‘Cold-blooded’ violence or psychotic break? Questions linger as Walmart shooting trial begins
Prosecutors say Keenan Jones' insanity defense is a "concocted" attempt to evade responsibility for his actions.
In the coming days, jurors in Montgomery County will contend with a tortuous question: What drove Keenan Jones to fire a gun at complete strangers inside a crowded Walmart in August 2018, wounding five of them?
During opening statements at his trial in connection with that shooting, prosecutors said Wednesday that Jones, 31, displayed a “cold-blooded attempt to kill," a violent outburst that started when he shot a man standing next to him in the checkout line for simply making eye contact with him.
Jones’ attorney, Vanessa L. Bellino, disputed that characterization, saying Jones is not the “monster" prosecutors are painting him to be. She described the Philadelphia resident’s behavior as a “psychotic episode” fueled both by stress surrounding his girlfriend’s troubled pregnancy and years of trauma.
Assistant District Attorney Roderick Fancher rejected the defense lawyer’s suggestion that Jones is not guilty by reason of insanity, calling it “a concocted defense that doesn’t hold water.”
“From the moment this defendant fired that first shot, he’s been trying to evade responsibility," Fancher told jurors. "He’s been trying to run from his actions.”
Fancher noted that Jones fled the scene with his sister — the legal owner of the gun used in the shooting — and stopped nearby to “calmly, deliberately” discard the firearm before crashing the car into a nearby Philadelphia police vehicle.
Video surveillance from inside the store captured the entire ordeal, and showed that Jones ultimately fired seven shots from the handgun, including a barrage of four at a store employee he passed as he fled. One of those bullets sliced open an artery in her ankle, and she lost “massive amounts of blood,” according to Fancher.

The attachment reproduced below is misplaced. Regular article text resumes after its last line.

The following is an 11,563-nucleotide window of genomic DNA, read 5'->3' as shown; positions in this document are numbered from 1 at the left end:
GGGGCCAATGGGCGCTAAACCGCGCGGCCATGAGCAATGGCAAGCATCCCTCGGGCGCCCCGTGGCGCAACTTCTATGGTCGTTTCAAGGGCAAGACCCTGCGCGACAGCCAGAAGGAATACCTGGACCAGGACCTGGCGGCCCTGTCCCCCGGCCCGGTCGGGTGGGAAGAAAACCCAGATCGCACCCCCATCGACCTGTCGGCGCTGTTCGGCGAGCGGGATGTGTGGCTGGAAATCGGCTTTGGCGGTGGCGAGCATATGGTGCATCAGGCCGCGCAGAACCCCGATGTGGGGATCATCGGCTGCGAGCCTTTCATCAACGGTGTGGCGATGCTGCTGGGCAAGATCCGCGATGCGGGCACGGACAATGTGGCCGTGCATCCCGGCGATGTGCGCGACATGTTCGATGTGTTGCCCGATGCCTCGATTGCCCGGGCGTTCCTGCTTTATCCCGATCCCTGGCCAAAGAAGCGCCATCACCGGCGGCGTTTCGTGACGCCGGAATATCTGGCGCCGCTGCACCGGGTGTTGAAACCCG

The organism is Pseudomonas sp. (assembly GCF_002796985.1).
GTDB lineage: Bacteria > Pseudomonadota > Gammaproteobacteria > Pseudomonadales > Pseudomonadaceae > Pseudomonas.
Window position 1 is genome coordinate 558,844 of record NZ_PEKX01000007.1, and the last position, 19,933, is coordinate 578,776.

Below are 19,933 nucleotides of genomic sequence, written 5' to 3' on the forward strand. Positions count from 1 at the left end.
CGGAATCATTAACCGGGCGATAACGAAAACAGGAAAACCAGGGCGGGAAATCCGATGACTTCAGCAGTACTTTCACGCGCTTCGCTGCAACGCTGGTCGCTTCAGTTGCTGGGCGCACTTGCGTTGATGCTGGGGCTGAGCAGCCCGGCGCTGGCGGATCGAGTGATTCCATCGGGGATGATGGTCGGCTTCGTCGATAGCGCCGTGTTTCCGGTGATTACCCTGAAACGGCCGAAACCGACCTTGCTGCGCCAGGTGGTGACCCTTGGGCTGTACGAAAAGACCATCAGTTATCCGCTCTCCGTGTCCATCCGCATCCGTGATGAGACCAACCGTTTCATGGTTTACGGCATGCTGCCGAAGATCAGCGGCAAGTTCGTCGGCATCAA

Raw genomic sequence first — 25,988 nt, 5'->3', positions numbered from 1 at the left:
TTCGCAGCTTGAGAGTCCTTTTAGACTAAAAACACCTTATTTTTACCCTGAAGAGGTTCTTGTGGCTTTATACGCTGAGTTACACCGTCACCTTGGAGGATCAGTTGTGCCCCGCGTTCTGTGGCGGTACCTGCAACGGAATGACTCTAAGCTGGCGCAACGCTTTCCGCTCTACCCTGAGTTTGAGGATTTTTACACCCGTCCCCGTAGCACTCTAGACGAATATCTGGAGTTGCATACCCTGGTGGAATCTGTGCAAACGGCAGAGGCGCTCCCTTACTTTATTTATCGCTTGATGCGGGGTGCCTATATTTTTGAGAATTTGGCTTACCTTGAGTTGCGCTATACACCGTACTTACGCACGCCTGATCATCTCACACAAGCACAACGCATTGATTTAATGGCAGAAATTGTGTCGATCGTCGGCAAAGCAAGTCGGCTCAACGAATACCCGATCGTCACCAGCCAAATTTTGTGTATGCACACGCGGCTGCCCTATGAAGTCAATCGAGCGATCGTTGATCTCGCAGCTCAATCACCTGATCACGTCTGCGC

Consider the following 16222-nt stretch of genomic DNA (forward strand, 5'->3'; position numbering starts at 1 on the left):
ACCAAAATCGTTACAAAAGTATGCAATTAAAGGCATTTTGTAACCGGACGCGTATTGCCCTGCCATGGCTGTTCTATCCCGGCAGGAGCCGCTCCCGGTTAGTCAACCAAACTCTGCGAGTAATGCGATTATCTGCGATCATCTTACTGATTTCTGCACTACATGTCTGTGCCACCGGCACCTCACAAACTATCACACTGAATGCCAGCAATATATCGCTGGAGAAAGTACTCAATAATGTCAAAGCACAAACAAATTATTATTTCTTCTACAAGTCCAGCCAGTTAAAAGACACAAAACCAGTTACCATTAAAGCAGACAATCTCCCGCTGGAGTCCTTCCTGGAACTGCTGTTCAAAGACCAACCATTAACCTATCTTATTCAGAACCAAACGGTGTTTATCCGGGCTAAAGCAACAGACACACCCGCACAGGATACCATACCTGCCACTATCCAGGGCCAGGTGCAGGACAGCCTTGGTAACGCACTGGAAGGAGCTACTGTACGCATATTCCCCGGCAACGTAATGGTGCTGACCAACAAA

“The victims in this case aren’t asking for sympathy; they’re asking for justice," Fancher said. "And after this trial concludes, there will be mountains of evidence to support that conclusion.”
Bellino said Jones doesn’t deny the victims’ injuries, or that he caused them. Instead, she contended that Jones had no idea what he was doing.
“There is nothing rational about that act, and there is no reason to shoot" the man in the checkout line, Bellino said, calling Jones’ behavior “erratic and irrational.”
Instead, Bellino said that years of undiagnosed and untreated post-traumatic stress triggered paranoia in Jones.
“He thought someone would shoot him that day,” Bellino said. “He really thought that. That’s the reason, as unreasonable and crazy as it was.”
The weeks leading up to the shooting were difficult for Jones, she said. His girlfriend had given birth the morning of the incident after 36 hours in labor and an emergency C-section. Months before that, Jones witnessed the killing of a childhood friend in an eerie similarity to a scene from his childhood: At 16, Jones’ father was killed in front of him in a neighborhood dispute.
Bellino told jurors they will hear from medical professionals who examined Jones and concluded that his actions were consistent with a sudden psychotic episode.
Those experts, along with witnesses and victims, will testify in the trial, expected to last through Friday.